The United Kingdom will start vaccinating members of the public against Coronavirus Next week – a milestone in the global race to combat a pandemic that has killed 1.5 million people.
On Wednesday, the UK government became the first Western country Officially authorize One of dozens of vaccines that have been developed since the beginning of the epidemic. Citing “months of rigorous clinical trials and comprehensive data analysis,” the UK has approved the Pfizer and BioNTech vaccine, which trials have shown is safe and 95% effective in preventing COVID-19.
In a TV interview, British Health Secretary Matt Hancock praised the government regulators’ speed, but added: “The vaccine will not be approved if it is not clinically safe.”
The Pfizer vaccine is one of three in its late-stage experimental data to date. Experiment results For the second time, Made by ModernaAnd the It is shown to be 94% effective. Makers III, University of Oxford and AstraZeneca, Released data showing 70% effectiveness In general, though, questions have been asked about the design of the experiment. All vaccines require two injections to work. The UK has yet to approve the vaccine for Moderna or the University of Oxford / AstraZeneca.
In the United States, both the Pfizer vaccine and the Moderna vaccine Awaiting emergency approval From the Food and Drug Administration. On December 10, a committee of the Food and Drug Administration (FDA) will meet to consider licensing a Pfizer vaccine.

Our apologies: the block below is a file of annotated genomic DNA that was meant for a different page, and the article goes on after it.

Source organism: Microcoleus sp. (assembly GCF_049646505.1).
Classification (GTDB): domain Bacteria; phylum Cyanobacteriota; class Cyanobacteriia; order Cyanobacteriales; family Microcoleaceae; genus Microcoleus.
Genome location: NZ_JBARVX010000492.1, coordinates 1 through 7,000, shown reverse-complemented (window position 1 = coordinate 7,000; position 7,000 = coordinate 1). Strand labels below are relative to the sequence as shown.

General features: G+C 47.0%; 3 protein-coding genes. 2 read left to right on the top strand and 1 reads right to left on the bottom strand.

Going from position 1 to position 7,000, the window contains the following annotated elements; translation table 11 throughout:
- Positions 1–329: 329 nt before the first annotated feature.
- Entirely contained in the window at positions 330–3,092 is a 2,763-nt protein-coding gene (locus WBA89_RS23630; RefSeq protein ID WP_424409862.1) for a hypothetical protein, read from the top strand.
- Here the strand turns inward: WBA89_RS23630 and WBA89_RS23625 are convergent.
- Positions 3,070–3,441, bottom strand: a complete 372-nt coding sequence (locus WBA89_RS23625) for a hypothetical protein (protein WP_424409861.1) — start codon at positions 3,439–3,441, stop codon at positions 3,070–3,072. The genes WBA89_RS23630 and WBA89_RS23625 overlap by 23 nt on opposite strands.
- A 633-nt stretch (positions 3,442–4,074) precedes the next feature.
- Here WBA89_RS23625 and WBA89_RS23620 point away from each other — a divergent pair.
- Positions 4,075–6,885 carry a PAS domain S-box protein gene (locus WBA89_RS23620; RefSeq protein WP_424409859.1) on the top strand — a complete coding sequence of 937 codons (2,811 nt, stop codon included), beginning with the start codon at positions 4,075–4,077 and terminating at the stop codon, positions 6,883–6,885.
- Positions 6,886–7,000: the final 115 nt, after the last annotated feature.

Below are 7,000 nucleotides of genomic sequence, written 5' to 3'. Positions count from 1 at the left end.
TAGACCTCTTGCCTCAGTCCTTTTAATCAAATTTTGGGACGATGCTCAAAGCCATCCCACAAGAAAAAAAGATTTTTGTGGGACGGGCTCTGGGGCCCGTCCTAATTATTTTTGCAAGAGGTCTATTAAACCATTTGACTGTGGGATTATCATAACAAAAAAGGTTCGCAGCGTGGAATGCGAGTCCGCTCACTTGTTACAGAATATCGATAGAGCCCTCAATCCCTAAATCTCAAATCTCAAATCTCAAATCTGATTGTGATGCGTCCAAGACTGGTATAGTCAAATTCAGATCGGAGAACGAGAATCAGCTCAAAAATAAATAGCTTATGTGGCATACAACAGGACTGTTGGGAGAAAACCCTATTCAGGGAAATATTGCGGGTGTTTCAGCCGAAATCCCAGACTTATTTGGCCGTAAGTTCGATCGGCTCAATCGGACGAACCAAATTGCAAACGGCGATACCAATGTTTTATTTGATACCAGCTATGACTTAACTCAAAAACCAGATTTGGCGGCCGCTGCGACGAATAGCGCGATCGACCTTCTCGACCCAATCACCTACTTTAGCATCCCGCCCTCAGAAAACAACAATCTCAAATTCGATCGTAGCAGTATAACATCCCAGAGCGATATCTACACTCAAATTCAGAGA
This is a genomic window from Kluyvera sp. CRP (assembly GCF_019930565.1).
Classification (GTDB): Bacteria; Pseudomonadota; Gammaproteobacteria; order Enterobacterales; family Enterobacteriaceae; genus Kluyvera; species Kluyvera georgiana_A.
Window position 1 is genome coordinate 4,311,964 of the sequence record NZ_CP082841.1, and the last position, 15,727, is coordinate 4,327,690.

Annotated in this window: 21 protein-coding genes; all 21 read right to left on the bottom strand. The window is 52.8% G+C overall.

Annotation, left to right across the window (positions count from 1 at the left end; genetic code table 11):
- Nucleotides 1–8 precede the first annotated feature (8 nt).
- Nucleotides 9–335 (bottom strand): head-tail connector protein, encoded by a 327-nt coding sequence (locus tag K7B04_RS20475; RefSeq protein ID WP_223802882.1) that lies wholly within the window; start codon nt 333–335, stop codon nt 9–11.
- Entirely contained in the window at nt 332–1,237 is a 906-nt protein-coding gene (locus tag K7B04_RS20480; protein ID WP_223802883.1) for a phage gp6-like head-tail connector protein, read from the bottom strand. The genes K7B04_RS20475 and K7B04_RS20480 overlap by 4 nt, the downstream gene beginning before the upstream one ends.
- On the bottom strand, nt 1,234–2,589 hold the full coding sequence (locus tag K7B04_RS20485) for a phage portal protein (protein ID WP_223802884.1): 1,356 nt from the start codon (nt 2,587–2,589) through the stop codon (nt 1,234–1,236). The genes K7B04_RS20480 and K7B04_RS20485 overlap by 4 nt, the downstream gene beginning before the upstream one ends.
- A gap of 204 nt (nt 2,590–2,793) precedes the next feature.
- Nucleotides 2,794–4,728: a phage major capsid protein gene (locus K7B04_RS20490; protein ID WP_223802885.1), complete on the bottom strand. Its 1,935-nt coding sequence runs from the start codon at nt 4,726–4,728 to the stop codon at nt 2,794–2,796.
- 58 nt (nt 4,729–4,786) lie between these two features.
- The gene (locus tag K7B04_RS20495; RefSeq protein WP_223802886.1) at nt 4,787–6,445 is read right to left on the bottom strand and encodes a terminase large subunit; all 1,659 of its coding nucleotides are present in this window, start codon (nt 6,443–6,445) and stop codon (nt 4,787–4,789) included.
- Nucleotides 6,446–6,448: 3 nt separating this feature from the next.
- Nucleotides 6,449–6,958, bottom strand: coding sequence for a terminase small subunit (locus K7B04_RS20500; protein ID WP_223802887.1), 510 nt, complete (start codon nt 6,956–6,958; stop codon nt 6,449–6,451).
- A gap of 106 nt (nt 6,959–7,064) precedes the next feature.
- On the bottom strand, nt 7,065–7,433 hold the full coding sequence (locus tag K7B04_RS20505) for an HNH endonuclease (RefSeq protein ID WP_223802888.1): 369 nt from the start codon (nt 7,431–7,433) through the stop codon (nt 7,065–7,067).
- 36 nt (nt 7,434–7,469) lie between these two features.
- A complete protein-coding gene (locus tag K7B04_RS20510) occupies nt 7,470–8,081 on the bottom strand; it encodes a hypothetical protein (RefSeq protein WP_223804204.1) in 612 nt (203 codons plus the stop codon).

Although the initial vaccinations will likely start this month, ensuring that enough people have access to control the epidemic will be a major logistical challenge spanning months. The companies that produce the approved vaccines will need to manufacture many millions of doses, and governments around the world will need to buy them, store them and know how to get them to people as quickly as possible.
Who should receive the first vaccinations available is a subject of intense debate. The first doses in the UK It is more likely to go to healthcare workersBecause of their high exposure to the virus and also because the Pfizer vaccine must be stored in extremely cold temperatures, which is easy to do in hospitals. Next in line will be the elderly who live in nursing homes and the people who care for them.
in the United States of America The CDC voted on Tuesday To recommend that health care workers and people living in nursing homes should be vaccinated before anyone else. The commission’s recommendations will help state governors determine who has the highest priority.